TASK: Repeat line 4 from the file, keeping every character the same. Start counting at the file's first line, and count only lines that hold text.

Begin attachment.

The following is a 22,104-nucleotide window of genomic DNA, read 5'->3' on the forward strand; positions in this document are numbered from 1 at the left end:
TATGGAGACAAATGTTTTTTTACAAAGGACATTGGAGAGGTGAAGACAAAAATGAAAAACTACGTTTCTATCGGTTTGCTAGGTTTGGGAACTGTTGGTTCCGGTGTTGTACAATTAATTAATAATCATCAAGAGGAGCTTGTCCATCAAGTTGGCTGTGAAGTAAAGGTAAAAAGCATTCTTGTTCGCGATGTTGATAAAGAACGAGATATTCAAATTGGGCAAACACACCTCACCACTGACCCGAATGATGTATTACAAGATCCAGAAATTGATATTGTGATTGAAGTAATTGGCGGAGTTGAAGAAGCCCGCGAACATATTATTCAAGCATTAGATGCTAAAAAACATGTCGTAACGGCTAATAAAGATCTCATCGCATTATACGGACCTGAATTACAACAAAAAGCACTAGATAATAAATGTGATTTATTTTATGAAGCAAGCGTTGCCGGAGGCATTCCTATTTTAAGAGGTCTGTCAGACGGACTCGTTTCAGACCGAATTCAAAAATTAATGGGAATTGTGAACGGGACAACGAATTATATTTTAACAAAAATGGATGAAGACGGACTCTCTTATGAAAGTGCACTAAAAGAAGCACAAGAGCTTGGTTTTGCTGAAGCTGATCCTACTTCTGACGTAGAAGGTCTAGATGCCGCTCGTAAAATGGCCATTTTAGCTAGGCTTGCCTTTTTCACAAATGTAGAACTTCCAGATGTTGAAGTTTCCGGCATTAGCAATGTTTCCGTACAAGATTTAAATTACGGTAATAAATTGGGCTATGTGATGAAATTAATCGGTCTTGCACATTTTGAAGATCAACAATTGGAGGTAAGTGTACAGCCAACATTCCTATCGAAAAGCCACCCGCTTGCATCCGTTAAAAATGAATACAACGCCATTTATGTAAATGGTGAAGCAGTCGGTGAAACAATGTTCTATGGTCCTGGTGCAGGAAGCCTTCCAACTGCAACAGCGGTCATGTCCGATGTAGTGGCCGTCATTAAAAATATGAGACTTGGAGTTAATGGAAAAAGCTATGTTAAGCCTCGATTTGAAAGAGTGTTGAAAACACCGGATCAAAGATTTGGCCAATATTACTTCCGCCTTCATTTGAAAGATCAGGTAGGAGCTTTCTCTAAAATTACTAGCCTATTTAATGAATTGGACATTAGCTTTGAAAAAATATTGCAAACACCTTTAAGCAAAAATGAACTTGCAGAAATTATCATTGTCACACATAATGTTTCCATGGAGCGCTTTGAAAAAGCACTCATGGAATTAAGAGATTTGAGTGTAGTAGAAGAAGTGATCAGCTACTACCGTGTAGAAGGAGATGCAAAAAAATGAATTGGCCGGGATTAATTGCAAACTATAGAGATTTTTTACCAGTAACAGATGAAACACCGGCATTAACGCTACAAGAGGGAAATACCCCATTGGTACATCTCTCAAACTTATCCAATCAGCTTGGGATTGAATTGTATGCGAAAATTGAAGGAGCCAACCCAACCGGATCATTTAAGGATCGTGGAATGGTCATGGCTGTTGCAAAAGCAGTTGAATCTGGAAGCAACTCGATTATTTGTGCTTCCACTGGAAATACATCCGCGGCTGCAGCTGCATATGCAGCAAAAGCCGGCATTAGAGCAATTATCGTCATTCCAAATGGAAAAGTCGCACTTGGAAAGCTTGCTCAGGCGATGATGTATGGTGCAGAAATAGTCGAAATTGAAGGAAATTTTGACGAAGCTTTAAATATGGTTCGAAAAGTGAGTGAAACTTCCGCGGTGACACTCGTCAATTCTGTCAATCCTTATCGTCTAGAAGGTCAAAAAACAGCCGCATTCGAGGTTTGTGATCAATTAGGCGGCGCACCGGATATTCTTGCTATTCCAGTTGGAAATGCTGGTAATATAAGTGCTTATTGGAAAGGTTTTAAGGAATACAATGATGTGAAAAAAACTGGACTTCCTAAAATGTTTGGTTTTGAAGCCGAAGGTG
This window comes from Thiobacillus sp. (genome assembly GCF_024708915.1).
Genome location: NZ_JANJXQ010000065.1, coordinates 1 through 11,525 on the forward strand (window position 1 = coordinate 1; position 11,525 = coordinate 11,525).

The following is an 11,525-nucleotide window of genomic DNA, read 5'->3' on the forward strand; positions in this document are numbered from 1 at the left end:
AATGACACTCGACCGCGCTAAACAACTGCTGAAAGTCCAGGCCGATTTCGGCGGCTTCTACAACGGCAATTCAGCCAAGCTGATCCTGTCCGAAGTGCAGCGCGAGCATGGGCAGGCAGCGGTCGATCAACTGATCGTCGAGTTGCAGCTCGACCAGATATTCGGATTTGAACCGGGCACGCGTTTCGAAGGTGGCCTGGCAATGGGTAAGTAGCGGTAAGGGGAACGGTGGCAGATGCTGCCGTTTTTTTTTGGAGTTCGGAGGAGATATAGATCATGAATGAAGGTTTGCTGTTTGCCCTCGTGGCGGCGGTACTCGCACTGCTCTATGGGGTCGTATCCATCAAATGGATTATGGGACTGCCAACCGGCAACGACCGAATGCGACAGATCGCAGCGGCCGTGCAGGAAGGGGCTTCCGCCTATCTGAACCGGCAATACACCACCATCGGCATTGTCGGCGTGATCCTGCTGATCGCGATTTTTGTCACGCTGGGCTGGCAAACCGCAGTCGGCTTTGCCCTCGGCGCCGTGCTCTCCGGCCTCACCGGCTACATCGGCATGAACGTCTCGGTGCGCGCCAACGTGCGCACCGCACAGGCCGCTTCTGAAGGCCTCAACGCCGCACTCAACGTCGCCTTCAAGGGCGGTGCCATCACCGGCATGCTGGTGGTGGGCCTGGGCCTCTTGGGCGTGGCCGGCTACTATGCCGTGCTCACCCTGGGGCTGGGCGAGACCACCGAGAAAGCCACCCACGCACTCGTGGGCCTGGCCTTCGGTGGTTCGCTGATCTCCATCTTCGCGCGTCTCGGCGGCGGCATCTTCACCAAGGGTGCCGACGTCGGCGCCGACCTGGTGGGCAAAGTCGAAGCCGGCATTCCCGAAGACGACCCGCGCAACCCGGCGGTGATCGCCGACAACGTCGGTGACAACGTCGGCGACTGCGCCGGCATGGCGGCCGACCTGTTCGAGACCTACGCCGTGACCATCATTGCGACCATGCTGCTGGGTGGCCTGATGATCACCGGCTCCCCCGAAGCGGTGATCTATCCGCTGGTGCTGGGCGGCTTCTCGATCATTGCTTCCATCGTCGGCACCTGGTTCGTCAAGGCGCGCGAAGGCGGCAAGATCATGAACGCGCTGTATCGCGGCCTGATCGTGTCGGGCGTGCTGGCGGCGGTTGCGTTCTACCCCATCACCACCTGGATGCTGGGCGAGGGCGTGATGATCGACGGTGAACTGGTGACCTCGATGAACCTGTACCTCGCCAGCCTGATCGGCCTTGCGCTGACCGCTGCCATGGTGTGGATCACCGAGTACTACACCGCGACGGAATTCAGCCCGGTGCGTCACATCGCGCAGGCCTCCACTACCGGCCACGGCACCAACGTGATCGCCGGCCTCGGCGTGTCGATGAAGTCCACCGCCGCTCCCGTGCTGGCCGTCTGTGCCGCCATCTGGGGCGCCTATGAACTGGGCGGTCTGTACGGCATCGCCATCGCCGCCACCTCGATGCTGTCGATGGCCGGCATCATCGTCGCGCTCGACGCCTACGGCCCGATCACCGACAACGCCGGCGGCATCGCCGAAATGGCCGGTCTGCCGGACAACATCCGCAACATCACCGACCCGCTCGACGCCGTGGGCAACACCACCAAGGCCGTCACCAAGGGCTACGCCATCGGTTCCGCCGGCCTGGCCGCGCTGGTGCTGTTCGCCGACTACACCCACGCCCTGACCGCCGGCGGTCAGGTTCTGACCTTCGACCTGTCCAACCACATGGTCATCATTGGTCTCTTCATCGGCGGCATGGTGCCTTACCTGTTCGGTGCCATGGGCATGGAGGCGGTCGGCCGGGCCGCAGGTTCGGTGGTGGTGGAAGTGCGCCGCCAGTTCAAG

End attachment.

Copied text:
Genome location: NZ_JANJXQ010000065.1, coordinates 1 through 11,525 on the forward strand (window position 1 = coordinate 1; position 11,525 = coordinate 11,525).